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The constable of Aeolis was a shrewd, pragmatic man who did not believe in miracles. In his opinion, everything must have an explanation, and simple explanations were best of all. "The sharpest knife cuts cleanest," he often told his sons. "The more a man talks, the more likely it is he's lying."
But to the end of his days, he could not explain the affair of the white boat.
It happened one midsummer night, when the huge black sky above the Great River was punctuated only by a scattering of dim halo stars and the dull red swirl, no bigger than a man's hand, of the Eye of the Preservers. The heaped lights of the little city of Aeolis and the lights of the carracks riding at anchor outside the harbor entrance were brighter by far than anything in the sky.
The summer heat was oppressive to the people of Aeolis. For most of the day they slept in the relative cool of their seeps and wallows, rising to begin work when the Rim Mountains clawed the setting sun, and retiring again when the sun rose, renewed, above the devouring peaks. In summer, stores and taverns and workshops stayed open from dusk until dawn, fishing boats set out at midnight to trawl the black river for noctilucent polyps and pale shrimp, and the streets of Aeolis were crowded and bustling beneath the flare of cressets and the orange glow of sodium vapor lamps. At night, in summer, the lights of Aeolis shone like a beacon in the midst of the dark shore.
That particular night, the Constable and his two eldest sons were rowing back to Aeolis in their skiff with two vagrant river traders who had been arrested while trying to run bales of cigarettes to the unchanged hilltribes of the wild shore downstream of Aeolis. Part of the traders' contraband cargo, soft bales sealed in plastic wrap and oiled cloth, was stacked in the forward well of the skiff; the traders lay in the stem, tied up like shoats for the slaughter. The skiff's powerful motor had been shot out in the brief skirmish, and the Constable's sons, already as big as their father, sat side by side on the center thwart, rowing steadily against the current. The Constable was perched on a button cushion in the skiff's high stem, steering for the lights of Aeolis.
The Constable was drinking steadily from a cruse of wine. He was a large man with loose gray skin and gross features, like a figure hastily molded from clay and abandoned before it was completed. A pair of tusks protruded like daggers from his meaty upper lip. One tusk had been broken when he had fought and killed his father, and the Constable had had it capped with silver; silver chinked against the neck of the cruse each time he took a swig of wine.
The Constable was not in a good temper. He would make a fair profit from his half of the captured cargo (the other half would go to the Aedile, if he could spare an hour or so from his excavations to pronounce sentence on the traders), but the arrest had not gone smoothly. The river traders had hired a pentad of ruffians as an escort, and they had put up a desperate fight before the Constable and his sons had managed to dispatch them. The Constable's shoulders had taken a bad cut, cleaving through blubber to the muscle beneath, and his back had been scorched by reflection of the pistol bolt, which had damaged the skiff 's motor. Fortunately, the weapon, which had probably predated the foundation of Aeolis, had misfired on the second shot and killed the man using it, but the Constable knew that he could not rely on good luck forever. He was getting old, ponderous and muddled when once he had been quick and strong. He knew that sooner or later one of his sons would challenge him, and he was worried that this night's botched episode was a harbinger of his decline. Like all strong men, he feared his own weakness more than death, for strength was how he measured the worth of his life.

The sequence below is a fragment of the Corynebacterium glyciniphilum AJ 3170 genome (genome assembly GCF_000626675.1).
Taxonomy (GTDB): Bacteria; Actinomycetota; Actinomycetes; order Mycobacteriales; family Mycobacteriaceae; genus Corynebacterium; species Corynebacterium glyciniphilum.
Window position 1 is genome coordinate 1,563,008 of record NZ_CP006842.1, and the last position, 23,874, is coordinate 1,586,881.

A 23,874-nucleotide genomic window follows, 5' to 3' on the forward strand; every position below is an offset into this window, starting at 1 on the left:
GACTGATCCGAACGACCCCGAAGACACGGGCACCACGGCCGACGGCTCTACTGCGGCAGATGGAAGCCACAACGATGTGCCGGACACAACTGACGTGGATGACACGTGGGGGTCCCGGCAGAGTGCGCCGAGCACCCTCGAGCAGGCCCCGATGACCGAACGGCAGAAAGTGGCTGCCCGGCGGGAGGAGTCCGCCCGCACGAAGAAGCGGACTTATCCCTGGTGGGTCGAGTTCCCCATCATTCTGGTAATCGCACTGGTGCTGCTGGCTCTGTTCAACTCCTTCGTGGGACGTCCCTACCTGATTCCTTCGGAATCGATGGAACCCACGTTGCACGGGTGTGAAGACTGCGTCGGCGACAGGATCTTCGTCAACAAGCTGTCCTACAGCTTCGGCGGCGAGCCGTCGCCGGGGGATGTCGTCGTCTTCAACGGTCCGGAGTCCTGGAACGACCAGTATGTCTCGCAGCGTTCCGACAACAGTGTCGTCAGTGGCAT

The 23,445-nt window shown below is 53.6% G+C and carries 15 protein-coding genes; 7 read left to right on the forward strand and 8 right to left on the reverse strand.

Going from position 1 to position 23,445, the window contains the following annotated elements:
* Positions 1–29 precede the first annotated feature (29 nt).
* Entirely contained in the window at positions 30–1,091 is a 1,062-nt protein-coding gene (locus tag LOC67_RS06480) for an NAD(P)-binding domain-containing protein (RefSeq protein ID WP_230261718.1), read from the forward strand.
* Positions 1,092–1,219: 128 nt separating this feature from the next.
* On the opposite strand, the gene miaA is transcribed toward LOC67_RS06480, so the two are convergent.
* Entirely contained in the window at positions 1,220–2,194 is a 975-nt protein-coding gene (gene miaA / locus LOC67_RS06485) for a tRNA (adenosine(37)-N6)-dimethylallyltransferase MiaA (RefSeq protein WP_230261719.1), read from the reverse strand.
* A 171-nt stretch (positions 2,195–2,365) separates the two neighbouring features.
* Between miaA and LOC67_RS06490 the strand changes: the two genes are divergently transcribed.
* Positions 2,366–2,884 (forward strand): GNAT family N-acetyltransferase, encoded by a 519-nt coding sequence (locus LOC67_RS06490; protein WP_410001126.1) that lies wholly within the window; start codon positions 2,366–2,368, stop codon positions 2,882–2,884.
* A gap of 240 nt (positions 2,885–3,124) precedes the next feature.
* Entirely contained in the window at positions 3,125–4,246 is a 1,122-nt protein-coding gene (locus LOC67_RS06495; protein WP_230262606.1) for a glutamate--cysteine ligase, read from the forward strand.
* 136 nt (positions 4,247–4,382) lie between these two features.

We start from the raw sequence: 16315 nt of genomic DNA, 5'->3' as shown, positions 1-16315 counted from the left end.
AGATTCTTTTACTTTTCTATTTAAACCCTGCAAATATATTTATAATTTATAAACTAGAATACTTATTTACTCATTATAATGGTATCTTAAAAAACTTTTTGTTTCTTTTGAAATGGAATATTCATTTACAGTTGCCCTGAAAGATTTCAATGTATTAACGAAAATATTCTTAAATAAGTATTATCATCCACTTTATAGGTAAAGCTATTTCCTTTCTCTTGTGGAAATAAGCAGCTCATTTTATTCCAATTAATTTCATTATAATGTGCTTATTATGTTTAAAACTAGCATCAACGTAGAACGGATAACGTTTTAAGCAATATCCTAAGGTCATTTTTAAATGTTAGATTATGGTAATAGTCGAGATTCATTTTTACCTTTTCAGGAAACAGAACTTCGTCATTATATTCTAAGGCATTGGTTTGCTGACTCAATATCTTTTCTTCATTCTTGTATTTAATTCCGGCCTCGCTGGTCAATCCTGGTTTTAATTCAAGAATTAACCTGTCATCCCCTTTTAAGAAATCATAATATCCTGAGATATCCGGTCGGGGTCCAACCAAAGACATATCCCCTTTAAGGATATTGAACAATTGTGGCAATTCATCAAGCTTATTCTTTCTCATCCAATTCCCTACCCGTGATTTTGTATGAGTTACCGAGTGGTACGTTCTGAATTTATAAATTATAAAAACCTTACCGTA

Now and then he turned and looked back at the pyre of the smugglers' boat. It had burnt to the waterline, a flickering dash of light riding its own reflection far out across the river's broad black plain. The Constable's sons had run it aground on a mudbank, so that it would not drift amongst the banyan islands which at this time of year spun in slow circles in the shallow sargasso of the Great River's nearside shoals, tethered only by fine nets of feeder roots.
Of the two river traders, one lay as still as a sated cayman, resigned to his fate, but his mate, a tall, skinny old man naked but for a breechclout and an unraveling turban, was trying to convince the Constable to let him go. Yoked hand to foot, so that his back was bent like a bow, he stared up at the Constable from the well, his insincere frightened smile like a rictus, his eyes so wide that white showed clear around their slitted irises. At first he had tried to gain the Constable's attention with flattery; now he was turning to threats.
"I have many friends, captain, who would be unhappy to see me in your jail," he said. "There are no walls strong enough to withstand the force of their friendship, for I am a generous man. I am known for my generosity across the breadth of the river."
The Constable rapped the top of the trader's turban with the butt of his whip, and for the fourth or fifth time advised him to be quiet. It was clear from the arrowhead tattoos on the man's fingers that he belonged to one of the street gangs which roved the ancient wharves of Ys. Any friends he might have were a hundred leagues upriver, and by dusktomorrow he and his companion would be dead... Child Of The River. Copyright © by Paul McAuley. Reprinted by permission of HarperCollins Publishers, Inc. All rights reserved. Available now wherever books are sold.